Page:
Lob the Racket Trainer into your Workout Routine  

These seven functional movements can be done in a workout format to enhance mobility while improving overall fitness.  There are many ways to incorporate these movements into a fantastic total-body workout.  Let’s look at a few options: 

  • Execute the exercises in order, performing each for 30-60 seconds at a consistent effort with no rest between exercises.
  • Complete the exercises in order, performing each for 30-60 seconds at a moderate to hard effort allowing 30-60 seconds of rest between each exercise.
  • Perform the exercises as a circuit completing a set number of repetitions of one exercise before transitioning to the next.  Continue to repeat the circuit until you have reached your goal workout time (example: 15-30 min)

As with any workout, a proper warm up and cool down should be included.  For the warmup, consider including the movements that will be performed during the workout.  Doing these movements in a slow and controlled fashion will help to prepare the body physically while priming the neuromotor system for any new movements.  In the cool down, use the Racket Trainer to assist in stretching and elongating movements as you bring your heart rate down.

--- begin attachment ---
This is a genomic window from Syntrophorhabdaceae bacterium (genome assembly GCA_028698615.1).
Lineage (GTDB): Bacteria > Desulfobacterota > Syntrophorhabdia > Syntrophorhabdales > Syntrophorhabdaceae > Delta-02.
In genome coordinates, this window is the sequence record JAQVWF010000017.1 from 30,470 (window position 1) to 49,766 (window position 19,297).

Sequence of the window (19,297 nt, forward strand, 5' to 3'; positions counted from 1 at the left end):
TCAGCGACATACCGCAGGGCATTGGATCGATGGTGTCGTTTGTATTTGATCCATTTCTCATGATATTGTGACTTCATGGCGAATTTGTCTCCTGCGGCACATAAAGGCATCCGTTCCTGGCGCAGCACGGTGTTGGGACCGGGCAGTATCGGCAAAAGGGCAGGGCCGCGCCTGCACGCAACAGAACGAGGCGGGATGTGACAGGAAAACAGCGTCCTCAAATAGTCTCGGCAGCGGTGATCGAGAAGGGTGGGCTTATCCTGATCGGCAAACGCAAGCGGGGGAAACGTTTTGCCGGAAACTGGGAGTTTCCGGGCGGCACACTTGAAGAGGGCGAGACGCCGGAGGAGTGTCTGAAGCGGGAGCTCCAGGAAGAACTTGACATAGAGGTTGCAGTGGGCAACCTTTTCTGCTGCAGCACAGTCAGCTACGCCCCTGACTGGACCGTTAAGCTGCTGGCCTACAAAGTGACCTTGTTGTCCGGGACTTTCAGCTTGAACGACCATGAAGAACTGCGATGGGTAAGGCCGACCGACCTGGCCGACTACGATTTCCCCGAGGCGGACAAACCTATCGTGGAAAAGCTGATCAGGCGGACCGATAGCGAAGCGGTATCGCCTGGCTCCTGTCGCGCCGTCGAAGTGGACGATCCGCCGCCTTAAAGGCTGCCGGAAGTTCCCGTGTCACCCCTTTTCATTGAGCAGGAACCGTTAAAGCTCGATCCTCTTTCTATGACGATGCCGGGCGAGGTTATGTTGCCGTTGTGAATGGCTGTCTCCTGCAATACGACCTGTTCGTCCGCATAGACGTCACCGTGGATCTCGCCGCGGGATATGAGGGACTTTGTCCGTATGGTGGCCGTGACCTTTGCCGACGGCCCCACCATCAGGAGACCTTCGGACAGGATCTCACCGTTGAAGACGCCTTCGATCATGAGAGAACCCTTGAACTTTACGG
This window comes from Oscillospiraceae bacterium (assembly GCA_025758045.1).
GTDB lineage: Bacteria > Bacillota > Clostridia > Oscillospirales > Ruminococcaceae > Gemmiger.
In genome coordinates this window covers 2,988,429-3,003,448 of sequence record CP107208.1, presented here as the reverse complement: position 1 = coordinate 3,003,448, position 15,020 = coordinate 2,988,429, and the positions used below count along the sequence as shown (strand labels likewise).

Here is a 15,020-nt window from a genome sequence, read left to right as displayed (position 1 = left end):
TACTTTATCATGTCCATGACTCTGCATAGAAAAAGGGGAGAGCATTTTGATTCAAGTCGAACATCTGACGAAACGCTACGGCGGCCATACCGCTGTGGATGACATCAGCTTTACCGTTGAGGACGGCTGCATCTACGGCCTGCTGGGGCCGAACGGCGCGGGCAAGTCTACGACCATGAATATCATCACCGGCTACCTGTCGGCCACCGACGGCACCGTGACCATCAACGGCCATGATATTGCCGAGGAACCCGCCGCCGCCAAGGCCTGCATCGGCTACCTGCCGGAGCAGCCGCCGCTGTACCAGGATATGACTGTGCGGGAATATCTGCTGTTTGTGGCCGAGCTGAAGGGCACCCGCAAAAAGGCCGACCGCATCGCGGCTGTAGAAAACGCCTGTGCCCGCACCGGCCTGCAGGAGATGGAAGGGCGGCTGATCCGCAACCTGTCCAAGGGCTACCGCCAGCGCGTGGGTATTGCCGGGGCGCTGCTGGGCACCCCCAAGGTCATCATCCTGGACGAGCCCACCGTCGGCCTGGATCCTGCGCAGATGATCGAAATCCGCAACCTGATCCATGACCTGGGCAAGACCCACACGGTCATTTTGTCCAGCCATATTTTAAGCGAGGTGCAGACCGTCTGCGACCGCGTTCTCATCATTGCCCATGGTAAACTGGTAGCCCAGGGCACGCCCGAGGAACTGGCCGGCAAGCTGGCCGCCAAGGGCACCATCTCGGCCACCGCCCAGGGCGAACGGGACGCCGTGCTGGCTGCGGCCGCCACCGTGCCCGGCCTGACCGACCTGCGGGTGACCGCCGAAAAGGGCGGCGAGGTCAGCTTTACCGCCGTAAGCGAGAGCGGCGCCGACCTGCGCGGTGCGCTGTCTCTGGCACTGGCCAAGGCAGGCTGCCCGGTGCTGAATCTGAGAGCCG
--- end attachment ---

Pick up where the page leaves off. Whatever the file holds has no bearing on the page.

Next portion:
The Bottom Line

We all need to engage in physical activities that build heart health while keeping our bodies strong and mobile.  The Racket Trainer paired with the power of the aquatic environment creates an opportunity for new, dynamic workout options that can challenge the brain and body.  Whether you are training for a racket-based sport, to grow your fitness, or to improve function, the Racket Trainer can add excitement and results to any workout!   

Top Tip:

Add a pair of lower body fins to make it a Total Body Workout!

Written by Lori Sherlock, Ed,D

Lori is a professor in the School of Medicine at West Virginia University.  She coordinates and teaches the aquatic therapy curriculum within the division of Exercise Physiology and is proud to state that it is the only one like it in the nation.  Lori is an Aquatic Exercise Association and Wavemakers trainer and a member of the Aquatic Exercise Association’s Research Committee.  She travels around the globe to educate others on various topics concerning aquatic therapy and exercise.  Additionally, Lori contributes often to scholarly publications and has a great interest in furthering the field of aquatics through research.